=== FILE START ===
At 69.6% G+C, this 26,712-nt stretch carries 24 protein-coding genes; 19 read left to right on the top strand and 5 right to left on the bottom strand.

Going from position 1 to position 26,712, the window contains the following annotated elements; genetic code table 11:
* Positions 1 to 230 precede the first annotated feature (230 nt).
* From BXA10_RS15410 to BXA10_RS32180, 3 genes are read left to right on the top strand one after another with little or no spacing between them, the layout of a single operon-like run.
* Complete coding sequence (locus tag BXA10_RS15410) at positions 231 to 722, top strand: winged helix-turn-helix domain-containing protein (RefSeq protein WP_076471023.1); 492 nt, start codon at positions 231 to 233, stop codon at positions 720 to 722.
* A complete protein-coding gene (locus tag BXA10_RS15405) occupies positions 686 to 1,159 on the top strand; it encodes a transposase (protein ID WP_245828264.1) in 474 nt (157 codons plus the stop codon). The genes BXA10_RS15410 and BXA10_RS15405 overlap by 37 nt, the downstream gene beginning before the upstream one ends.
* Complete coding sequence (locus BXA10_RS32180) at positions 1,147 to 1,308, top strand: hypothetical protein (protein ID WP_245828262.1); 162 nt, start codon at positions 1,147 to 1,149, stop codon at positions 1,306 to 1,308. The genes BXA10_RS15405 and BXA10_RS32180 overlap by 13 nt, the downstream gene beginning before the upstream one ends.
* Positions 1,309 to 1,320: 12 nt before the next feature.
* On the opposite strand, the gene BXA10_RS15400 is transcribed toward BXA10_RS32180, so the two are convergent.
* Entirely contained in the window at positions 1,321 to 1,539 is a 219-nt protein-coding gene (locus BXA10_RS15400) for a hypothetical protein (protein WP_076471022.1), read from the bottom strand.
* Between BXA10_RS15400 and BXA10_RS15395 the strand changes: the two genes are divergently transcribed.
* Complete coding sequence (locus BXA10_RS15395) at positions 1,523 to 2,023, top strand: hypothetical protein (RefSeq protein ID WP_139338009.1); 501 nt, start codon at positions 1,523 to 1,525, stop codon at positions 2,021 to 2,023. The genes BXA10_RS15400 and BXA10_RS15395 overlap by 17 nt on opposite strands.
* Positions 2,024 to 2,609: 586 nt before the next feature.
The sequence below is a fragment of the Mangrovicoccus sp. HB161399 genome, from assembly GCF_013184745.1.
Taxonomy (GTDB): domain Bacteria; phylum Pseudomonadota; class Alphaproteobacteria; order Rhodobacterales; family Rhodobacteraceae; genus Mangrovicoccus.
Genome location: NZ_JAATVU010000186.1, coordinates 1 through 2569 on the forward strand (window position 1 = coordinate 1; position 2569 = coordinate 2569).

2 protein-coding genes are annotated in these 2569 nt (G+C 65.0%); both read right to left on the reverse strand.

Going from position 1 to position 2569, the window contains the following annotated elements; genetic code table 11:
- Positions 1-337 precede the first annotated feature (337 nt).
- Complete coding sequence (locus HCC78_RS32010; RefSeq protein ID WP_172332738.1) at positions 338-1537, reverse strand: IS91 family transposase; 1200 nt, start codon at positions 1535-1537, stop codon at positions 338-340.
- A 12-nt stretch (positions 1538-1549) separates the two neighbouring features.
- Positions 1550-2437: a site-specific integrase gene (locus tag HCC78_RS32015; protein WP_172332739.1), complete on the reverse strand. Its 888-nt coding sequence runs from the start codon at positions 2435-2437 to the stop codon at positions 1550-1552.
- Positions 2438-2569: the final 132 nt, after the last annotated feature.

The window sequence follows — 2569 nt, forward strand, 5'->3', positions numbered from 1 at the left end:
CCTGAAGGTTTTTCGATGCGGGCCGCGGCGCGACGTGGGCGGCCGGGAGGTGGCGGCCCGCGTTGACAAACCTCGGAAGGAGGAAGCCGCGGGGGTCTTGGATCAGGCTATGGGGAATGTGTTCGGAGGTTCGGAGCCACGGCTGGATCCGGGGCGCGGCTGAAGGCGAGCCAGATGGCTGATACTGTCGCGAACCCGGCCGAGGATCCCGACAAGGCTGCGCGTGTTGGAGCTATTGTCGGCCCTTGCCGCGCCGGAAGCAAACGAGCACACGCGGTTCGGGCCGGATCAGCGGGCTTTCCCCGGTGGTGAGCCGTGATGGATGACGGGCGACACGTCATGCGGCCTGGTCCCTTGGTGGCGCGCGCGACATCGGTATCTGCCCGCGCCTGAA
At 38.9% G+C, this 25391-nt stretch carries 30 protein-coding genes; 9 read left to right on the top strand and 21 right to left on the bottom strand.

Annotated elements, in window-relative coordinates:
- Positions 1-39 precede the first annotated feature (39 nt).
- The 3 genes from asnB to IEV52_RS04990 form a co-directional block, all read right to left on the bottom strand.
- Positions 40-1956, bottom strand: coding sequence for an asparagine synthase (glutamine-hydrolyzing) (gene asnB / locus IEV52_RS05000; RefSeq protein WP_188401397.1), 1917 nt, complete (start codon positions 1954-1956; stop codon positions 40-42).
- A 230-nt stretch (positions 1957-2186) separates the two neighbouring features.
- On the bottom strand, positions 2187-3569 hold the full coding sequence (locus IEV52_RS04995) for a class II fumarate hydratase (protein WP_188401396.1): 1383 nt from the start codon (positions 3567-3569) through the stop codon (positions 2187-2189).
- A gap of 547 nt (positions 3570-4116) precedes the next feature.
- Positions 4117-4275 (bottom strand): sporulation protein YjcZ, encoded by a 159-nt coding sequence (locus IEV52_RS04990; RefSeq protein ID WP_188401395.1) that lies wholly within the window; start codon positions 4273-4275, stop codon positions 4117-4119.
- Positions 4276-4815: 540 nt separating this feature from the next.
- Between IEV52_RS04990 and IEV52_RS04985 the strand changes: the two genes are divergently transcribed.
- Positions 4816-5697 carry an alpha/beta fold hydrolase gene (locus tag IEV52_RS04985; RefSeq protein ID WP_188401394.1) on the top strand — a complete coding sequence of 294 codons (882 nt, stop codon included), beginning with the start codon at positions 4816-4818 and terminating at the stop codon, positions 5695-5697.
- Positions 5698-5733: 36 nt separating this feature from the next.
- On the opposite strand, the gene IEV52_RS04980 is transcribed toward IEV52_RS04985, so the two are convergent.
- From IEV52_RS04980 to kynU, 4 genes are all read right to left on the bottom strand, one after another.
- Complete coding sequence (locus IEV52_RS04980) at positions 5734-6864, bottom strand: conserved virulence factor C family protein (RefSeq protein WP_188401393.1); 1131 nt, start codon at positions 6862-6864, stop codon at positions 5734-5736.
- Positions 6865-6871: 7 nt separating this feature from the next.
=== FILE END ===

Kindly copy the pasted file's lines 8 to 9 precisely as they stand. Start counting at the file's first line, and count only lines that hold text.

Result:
* Positions 1,309 to 1,320: 12 nt before the next feature.
* On the opposite strand, the gene BXA10_RS15400 is transcribed toward BXA10_RS32180, so the two are convergent.